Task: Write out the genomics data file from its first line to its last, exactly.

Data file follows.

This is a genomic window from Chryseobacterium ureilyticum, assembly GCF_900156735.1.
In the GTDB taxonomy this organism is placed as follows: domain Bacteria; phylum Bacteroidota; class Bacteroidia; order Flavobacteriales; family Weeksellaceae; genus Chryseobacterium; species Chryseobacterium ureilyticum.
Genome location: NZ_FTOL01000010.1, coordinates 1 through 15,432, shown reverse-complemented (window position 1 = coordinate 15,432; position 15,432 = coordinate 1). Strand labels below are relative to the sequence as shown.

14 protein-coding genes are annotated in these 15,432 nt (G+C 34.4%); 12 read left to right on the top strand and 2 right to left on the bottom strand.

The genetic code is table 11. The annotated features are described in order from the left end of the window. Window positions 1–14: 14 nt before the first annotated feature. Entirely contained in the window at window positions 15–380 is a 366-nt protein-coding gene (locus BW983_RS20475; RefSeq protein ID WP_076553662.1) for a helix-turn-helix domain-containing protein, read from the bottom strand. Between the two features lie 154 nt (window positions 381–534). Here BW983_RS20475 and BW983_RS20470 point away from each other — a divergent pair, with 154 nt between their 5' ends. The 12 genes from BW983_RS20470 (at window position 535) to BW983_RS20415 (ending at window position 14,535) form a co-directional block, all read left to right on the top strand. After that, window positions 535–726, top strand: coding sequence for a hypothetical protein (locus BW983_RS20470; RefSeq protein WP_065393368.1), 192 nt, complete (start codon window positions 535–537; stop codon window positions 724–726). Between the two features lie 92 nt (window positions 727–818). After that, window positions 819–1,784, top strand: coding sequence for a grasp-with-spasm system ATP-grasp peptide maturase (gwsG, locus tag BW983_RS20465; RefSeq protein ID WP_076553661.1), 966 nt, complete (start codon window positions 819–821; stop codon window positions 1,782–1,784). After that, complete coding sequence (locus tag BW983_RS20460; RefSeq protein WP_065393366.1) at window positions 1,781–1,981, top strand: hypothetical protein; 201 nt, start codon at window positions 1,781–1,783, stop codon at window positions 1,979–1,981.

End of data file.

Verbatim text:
This is a genomic window from Chryseobacterium ureilyticum, assembly GCF_900156735.1.
In the GTDB taxonomy this organism is placed as follows: domain Bacteria; phylum Bacteroidota; class Bacteroidia; order Flavobacteriales; family Weeksellaceae; genus Chryseobacterium; species Chryseobacterium ureilyticum.
Genome location: NZ_FTOL01000010.1, coordinates 1 through 15,432, shown reverse-complemented (window position 1 = coordinate 15,432; position 15,432 = coordinate 1). Strand labels below are relative to the sequence as shown.

14 protein-coding genes are annotated in these 15,432 nt (G+C 34.4%); 12 read left to right on the top strand and 2 right to left on the bottom strand.

The genetic code is table 11. The annotated features are described in order from the left end of the window. Window positions 1–14: 14 nt before the first annotated feature. Entirely contained in the window at window positions 15–380 is a 366-nt protein-coding gene (locus BW983_RS20475; RefSeq protein ID WP_076553662.1) for a helix-turn-helix domain-containing protein, read from the bottom strand. Between the two features lie 154 nt (window positions 381–534). Here BW983_RS20475 and BW983_RS20470 point away from each other — a divergent pair, with 154 nt between their 5' ends. The 12 genes from BW983_RS20470 (at window position 535) to BW983_RS20415 (ending at window position 14,535) form a co-directional block, all read left to right on the top strand. After that, window positions 535–726, top strand: coding sequence for a hypothetical protein (locus BW983_RS20470; RefSeq protein WP_065393368.1), 192 nt, complete (start codon window positions 535–537; stop codon window positions 724–726). Between the two features lie 92 nt (window positions 727–818). After that, window positions 819–1,784, top strand: coding sequence for a grasp-with-spasm system ATP-grasp peptide maturase (gwsG, locus tag BW983_RS20465; RefSeq protein ID WP_076553661.1), 966 nt, complete (start codon window positions 819–821; stop codon window positions 1,782–1,784). After that, complete coding sequence (locus tag BW983_RS20460; RefSeq protein WP_065393366.1) at window positions 1,781–1,981, top strand: hypothetical protein; 201 nt, start codon at window positions 1,781–1,783, stop codon at window positions 1,979–1,981.